It has been said that Galen has evinced great vanity throughout his writings! He has so; and if any man, legitimately, was entitled to show it, that man was Galen! But shall a weakness, common to every one in riding his respective hobby, be pardonable in the majority, yet reprehensible in him? I apprehend, indeed, that no one, who cannot claim to be his equal, is entitled to say what should be considered as vanity in Galen. He is undoubtedly reprehensible when he allows his contempt for his contemporaries to permit him to call them the “Asses of Thessalus.” Yet some extenuation may be made for him when we recollect that friendless and a stranger at first settling at Rome, the persecutions he met with drove him thence. The associations of early lacerated feelings must no doubt have had an important influence on his mind, more especially as time had placed him in the foremost rank in medicine: he might indeed have employed the pens of others, and probably would have done so, had parasites been in such abundance as at present! Writers were, however, few, and the requisite apparatus for writing rare and costly. I do not think this fault of Galen is exclusive; few writers of ancient times neglected the opportunity of noticing, without a blush, their own pretensions, and certainly Galen’s were at least of equal weight.
It is scarcely necessary to attempt to excuse or apologize for his superstition as to dreams, incantations, and other characteristic fooleries of the age; when, at this enlightened period, we accredit snakestones, panaceas, Perkinism, Mesmerism, clairvoyance, &c., surely we have no right to reproach him.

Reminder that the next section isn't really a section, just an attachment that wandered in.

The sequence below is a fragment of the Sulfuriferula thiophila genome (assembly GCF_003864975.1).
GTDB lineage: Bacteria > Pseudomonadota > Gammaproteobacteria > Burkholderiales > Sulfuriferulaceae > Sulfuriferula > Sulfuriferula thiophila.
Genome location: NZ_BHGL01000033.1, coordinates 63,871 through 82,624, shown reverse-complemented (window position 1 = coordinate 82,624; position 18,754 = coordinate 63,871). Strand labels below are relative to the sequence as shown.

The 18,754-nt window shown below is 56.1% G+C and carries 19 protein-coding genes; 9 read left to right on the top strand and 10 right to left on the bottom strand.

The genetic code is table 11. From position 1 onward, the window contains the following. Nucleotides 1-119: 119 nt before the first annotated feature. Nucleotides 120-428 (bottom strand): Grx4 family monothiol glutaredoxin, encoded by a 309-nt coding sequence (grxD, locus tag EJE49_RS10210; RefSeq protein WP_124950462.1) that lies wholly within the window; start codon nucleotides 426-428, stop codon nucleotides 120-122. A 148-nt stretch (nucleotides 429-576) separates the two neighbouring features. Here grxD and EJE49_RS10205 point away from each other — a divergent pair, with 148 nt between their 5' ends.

We have already stated that a succession of great and learned men had for ages collected together, and preserved in one family a vast assemblage of facts relating to the healing art. The observing character of Hippocrates, and his peculiar disposition to order and arrangement, led him to place them on a basis more secure; and what had previously depended on oral tradition chiefly, through twenty generations of the family of the Asclepiades, became by his care embodied into one. No contending doctrines marred their progress, nor did he deem it essential to his practical views to deface this fair autograph of medical knowledge with the fantastic garb of hypothetic observations, which soon began to shed a baneful influence. Whatever might, indeed, be his private reasons for avoiding speculation, certainly we may gather from the extravagance of his followers, down to the present era, how little the bounds of truth are thereby enlarged. Successively changing, we find presented to us even in the time of Galen, no less than six prominent sects in medicine, each one combating the others, and all equally liable to objection. These sects were, the Dogmatic, the Empiric, the Methodic, the Episyinthetic, the Pneumatic, and the Eclectic. From these, Galen was to make his choice; and although he protests he will not be called a follower of either of them, yet, so far as he can be said to choose among so many, it may be esteemed the last, or the Eclectic, for he seems to have selected from all, as his judgment indicated. It is true, the doctrines of Galen are based in great measure on those of Hippocrates; and if it could be shown clearly that Hippocrates was the sole framer of the opinions maintained in his writings, and that all the writings under his name are really his, and from which, by piecemeal as it were, the doctrines must be picked out; and further, that they were not the general sentiments of all the Asclepiadean family throughout a series of several centuries; then, indeed, we might award its merit, if any, to him,—but it is clear that the doctrines of four elements, &c., had been long previously maintained.